Across the Table: In Italy, <i>amaro</i> is the bitter end

I remember my first encounter with amaro, the Italian bitter liqueur. It was the first time I went to Italy and had overindulged the night before. "Drink it. You'll feel better," my Italian friends urged, handing me a glass of Fernet Branca for its supposed digestive properties. The thick, viscous and extremely bitter liqueur could be enough to put you off the stuff forever. "It's like swallowing a spoonful of VapoRub," Mozza general manager David Rosoff describes it, laughing. I can't disagree.

Unlikely as it seems, though, amaro has become a cult item with the mix-master set. Two Italian restaurants in Los Angeles, Osteria Mozza and Sotto, specialize in collecting some of the harder-to-find examples from all over Italy. It turns out there's a whole wonderful other world of amari out there — lighter, more subtle examples; mezzo, or medium-bodied; alpine-style with more botanicals; others based on artichokes or rhubarb; as well as Fernet-style amari with a potent dose of the typical bitterness from quinine or cinchona bark from Peru.

Many were developed in monasteries and prized for their medicinal qualities. They can vary from light amber, sweet and aromatic with only a trace of bitterness to inky dark and almost syrupy with a potent kick of bitterness. Most are made from secret recipes handed down for generations and include dozens if not hundreds of botanicals and spices collected from all over the world.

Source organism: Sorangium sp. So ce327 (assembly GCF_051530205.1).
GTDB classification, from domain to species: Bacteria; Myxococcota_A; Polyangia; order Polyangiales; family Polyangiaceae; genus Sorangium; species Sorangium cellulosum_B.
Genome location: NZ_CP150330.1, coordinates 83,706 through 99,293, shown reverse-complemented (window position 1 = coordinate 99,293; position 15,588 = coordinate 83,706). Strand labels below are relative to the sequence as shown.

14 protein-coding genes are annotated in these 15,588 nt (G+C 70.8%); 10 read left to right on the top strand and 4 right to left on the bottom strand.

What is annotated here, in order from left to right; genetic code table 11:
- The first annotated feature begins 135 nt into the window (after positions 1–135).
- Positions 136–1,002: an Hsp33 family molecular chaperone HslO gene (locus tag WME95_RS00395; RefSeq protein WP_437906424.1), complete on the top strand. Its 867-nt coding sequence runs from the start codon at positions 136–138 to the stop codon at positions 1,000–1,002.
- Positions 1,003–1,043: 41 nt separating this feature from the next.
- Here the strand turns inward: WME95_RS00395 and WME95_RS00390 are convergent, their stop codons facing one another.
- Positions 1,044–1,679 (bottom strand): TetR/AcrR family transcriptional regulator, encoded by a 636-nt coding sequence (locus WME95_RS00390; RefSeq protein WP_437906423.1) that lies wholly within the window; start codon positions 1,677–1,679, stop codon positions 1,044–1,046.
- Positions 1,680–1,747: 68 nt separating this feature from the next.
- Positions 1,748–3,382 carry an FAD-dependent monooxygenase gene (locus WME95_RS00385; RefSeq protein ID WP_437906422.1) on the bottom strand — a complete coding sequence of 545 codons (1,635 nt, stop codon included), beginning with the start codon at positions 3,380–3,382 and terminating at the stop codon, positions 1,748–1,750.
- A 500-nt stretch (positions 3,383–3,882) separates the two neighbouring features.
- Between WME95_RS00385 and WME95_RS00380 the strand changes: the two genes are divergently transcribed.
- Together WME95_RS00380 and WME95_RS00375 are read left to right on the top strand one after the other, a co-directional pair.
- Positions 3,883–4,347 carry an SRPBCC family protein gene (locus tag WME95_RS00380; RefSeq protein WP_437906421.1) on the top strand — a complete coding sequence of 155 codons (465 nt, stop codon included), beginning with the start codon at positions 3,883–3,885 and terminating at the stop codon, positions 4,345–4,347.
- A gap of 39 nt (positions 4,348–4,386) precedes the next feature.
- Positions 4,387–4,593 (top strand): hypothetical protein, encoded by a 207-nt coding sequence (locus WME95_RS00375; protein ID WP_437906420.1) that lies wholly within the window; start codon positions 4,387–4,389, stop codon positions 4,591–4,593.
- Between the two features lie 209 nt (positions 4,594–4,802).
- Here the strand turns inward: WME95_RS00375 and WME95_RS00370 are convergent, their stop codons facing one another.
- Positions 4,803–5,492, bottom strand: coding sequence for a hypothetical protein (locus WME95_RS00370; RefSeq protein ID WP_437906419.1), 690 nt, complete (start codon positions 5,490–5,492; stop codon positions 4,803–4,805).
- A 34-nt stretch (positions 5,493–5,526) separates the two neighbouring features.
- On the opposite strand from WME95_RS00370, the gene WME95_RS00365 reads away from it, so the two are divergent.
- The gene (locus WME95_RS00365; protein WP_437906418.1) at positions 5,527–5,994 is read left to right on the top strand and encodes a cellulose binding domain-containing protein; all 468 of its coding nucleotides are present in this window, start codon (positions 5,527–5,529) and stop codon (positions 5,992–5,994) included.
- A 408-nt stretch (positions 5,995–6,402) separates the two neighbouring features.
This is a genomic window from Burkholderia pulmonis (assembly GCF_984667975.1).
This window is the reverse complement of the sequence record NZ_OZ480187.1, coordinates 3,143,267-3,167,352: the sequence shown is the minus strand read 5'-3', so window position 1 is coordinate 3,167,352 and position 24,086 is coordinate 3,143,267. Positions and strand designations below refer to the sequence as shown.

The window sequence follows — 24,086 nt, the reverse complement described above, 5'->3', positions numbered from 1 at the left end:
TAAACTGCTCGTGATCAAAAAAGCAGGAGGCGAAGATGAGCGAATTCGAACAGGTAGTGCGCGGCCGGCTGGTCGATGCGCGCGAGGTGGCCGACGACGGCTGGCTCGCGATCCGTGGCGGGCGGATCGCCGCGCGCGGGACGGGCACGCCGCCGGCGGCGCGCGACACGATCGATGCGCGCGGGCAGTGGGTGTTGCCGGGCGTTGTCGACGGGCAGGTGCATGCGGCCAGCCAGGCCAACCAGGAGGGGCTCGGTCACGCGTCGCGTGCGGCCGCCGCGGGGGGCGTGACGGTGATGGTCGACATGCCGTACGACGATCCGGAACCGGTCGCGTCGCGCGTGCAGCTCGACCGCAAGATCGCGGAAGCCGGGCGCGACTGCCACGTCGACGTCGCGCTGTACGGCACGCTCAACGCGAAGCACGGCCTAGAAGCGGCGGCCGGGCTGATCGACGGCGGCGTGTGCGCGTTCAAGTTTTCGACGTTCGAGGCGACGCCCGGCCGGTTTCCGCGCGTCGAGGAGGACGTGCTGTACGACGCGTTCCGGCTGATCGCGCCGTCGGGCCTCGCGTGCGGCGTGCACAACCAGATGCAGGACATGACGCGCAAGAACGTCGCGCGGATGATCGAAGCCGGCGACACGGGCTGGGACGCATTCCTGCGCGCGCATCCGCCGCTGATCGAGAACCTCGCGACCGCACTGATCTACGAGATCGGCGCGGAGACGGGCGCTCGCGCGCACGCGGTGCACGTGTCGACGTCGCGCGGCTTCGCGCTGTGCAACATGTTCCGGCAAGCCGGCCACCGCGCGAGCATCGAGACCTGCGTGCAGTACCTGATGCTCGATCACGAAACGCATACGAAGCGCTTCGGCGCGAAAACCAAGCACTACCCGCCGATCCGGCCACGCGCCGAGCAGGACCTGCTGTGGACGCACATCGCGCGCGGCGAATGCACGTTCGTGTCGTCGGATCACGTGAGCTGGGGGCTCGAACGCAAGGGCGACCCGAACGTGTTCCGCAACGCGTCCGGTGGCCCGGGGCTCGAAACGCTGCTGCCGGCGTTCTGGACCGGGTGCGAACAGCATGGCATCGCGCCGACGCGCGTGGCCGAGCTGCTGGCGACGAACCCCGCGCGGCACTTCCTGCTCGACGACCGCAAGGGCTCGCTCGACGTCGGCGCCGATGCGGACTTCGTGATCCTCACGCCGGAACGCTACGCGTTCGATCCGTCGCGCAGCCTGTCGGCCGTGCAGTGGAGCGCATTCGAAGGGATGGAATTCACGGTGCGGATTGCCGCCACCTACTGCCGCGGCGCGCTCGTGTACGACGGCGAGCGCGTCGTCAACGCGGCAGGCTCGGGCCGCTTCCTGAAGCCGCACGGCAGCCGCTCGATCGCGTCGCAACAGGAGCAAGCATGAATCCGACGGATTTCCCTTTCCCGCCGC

At a wine shop, bottles run from $16 or $17 up to $60 or so, but most are in the $20 to $30 range. By the glass, in restaurants, an amaro might set you back $10 to $12. Or a restaurateur might offer a complimentary glass of those that are not yet imported into this country.

The ubiquitous Fernet Branca, it turns out, is just one of literally hundreds of amari made in Italy. Every town up and down the peninsula has its own or a favorite producer. Big cities may have several.

Mario Batali picked up the habit in Italy and favors Averna. And his Mozza partner Joe Bastianich is crazy enough about the stuff that he hired a guy who works at his Friuli winery to drive around and pick up interesting bottles wherever he finds them. "Joe's collection" consists of bottles that are not imported into this country and are offered as a complimentary taste to interested diners.

Altogether, Osteria Mozza's Amari Bar stocks 50 to 80 different types. Over at Sotto, bar director and amaro enthusiast Julian Cox has assembled a couple of dozen and is working on collecting a good many more.

In Italy, amari are most often drunk as a digestivo, or digestive, after a meal. Mozza wine director Taylor Parsons (no relation to Food Editor Russ Parsons) remembers when he was living in Lucca, Italy, lunch inevitably ended with coffee and an amaro, never dessert. 

No question, it's Italians and Italophiles who are most likely to order a glass after dinner at Osteria Mozza or Sotto. It's part of the culture of the table in Italy, and when they're dining at these two Italian restaurants, they want the full experience.

Now the cocktail crowd is driving the surge in interest as well. At first, there was a macho component. But now there's a cross-pollination as mixologists experiment with subbing amaro for Campari or sweet vermouth in cocktails. "An old-fashioned made with amaro is really fun," says Parsons. "You can make a million different Manhattans with the lighter styles substituted for sweet vermouth."

Cox, who put together the bar program at Sotto, is fascinated with amaro. At first encounter, though, as a young bartender in the making, it was hardly love at first taste. He eventually discovered the huge variety of flavors and styles.

After tasting a couple of dozen amari in a wide range of styles, I'm still no fan of Fernet Branca, but I can easily see how one amaro leads to another. And another.

irene.virbila@latimes.com